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Thursday, January 12, 2017

The Cliff Walk -- Newport, Rhode Island

One of the best parts about blogging is that it makes you a better writer in the long term.  The more I blog the more I find my "voice" and discover what a good blog post looks like.  Between my style of writing, the pictures I take and the way I present the information, it all gets better.  When I visit some of my favorite places a year or so later, I can update old posts to give you, dear reader, a better blog post. Today, we are revamping my post on Cliff Walk with some real Nikon photos, a better flow and information.  So let's chat (again) about a world famous walk and Rhode Island's most popular visitor attraction, Cliff Walk.

Cliff Walk in the winter 
What's a Rhode Island post without a little intro to our countries smallest state?  It's no secret I am one of Rhode Island's biggest fans.  Ocean, architecture, history, charm, scuba diving, shops and some amazing seafood, what more could you want (I bet you Utah folk just said mountains).  Newport is just one of those iconic New England towns and when you catch it on a beautiful clear summer day, sitting on the dock eating oysters at your favorite restaurant while the band plays and the cocktails are poured, those long hard winter New England months seem all worth it and so far away.  When you catch Newport on one of those days, its hard to describe how lovely it is.  


What is it:
If you find yourself as a tourist in Newport, there is a lot to do.  Among one of my favorite things (and the one thing I insist every visitor do) is take a walk on Cliff Walk.  It is a world famous walk along the eastern shore of Newport, Rhode Island.  This walk combines the rugged Atlantic coast/Rhode Island shoreline with the mansions of Newport's gilded age.  The 3.5 mile long walk starts off as an easy paved trail in the southern portion (about 2/3 of the trial), past famous mansions like The Breakers, before turning into rugged and rocky shoreline and dirt paths through tunnels and by the lawns of private properties. A walk, a hike, a little bit of both with breathtaking scenery from the waves of the Atlantic to the manicured lawns and gardens. This is the only National Recreational Trail within a National Historic District in the United States.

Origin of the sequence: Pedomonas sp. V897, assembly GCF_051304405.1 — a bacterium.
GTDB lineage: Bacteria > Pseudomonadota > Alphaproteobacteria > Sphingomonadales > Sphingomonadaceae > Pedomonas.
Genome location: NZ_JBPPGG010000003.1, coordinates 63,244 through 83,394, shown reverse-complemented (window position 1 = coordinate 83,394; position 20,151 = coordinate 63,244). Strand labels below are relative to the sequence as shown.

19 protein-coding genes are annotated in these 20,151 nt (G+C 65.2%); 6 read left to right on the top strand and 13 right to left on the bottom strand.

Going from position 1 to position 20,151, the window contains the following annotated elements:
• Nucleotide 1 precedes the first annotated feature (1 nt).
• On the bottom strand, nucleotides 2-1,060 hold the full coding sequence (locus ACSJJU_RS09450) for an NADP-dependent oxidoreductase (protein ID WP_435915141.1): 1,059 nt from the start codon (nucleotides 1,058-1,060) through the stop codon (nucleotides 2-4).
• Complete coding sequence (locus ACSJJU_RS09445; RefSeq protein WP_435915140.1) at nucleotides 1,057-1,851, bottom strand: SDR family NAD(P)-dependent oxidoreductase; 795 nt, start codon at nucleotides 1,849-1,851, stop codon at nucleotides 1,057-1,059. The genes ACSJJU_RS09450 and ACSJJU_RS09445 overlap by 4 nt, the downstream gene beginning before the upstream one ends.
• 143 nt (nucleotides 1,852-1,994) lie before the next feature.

Couple walking down a paved section of the trail
Cliff walk is an amazing way to see another perspective of the Newport Mansions.  On one side, you will pass famous sites like The Breakers, Forty Steps, Rough Point, and Mrs Vanderbilt's Tea House (more on all this later).  On the other side, you get sweeping views of the Atlantic and Rhode Island's coastline. During my latest trip in December, wWe walked about 80 percent of the trail- about from the Breakers over to the end, walking the road back to the Breakers.  From the more developed areas to the rockier quieter section, we loved it all.  

Short detour on a more ruged section of Cliff Walk
The trail leaves the nice paved path and crosses over this rocky beach
Need to Know:
Free admission
Open sunrise to sunset 365 days a year
Dogs allowed on leash only
Bathrooms- Two unisex toilets on Narraganset Avenue
Time to finish:  2.5 hours
Parking:  First Beach  Memorial Blvd  -71.297055, 41.475944
Narragansett Ave Forty Steps -71.297055, 41.475944

There are a few tunnels throughout the walk
A view of The Breakers from the trail
Seasons:
 It is great all year round.  Cliff Walk in the summer will bring warmer temperatures but will also bring a lot more people.  The winter will have more unpredictable weather and likely a chilly breeze, but you will likely have portions of the trail all to yourself.   
Source Click HERE for an interactive map.


Start/End:  
"The walk starts at the western end of Easton's or First Beach at Memorial Blvd. and runs south with major exits at Narragansett Ave., Webster St., Sheppard Ave., Ruggles Ave., Marine Ave., Ledge Rd., and ends at Bellevue Ave. at the east end of Bailey's Beach locally referred to as Reject's Beach". - Cliffwalk.com

Click HERE for an interactive map.


Map Credit: City of Newport, Commonwealth Engineers & Consultants, Inc., and the RI Dept of Transportation Source

Walk a Section:  


There are Five unique segments to Cliff Walk

1. Memorial Blvd. to Forty Steps
2. Forty Steps to Ruggles Ave: covers a close up of Mansions at Salve University campus; there are several sets of steps.
3. Ruggles Ave. to Belmont Beach: covers a touch of rough terrain and waves breaking near walk when wind is strong from South.
4. Belmont Beach to Ledge Rd: covers pieces of Rugged Terrain especially at Rough Point, however this is most rewarding for serious hikers not afraid of heights.
5. Ledge Road to Bellevue Ave: sometimes missed by Cliff Walkers, but if you have done segment 4 this is easy and better than walking out Ledge Rd.

If you only have a short time to do a piece of Cliff Walk drive down Narragansett Ave. to the Forty Steps and walk south past Salve Regina College and the Breakers.

Viewpoint along the trail
Information along the trail: 
There are QR Codes all over the trails that link to some great information about the walk, the area and neighboring mansions.  I also think these small stands with QR codes are the perfect way to give visitors information, without having big obtrusive signs that get damaged or grafitiied.  It was really fun to be able to scan the code (get an ap that can read these for free) and learn some more information about exactly what I was looking at.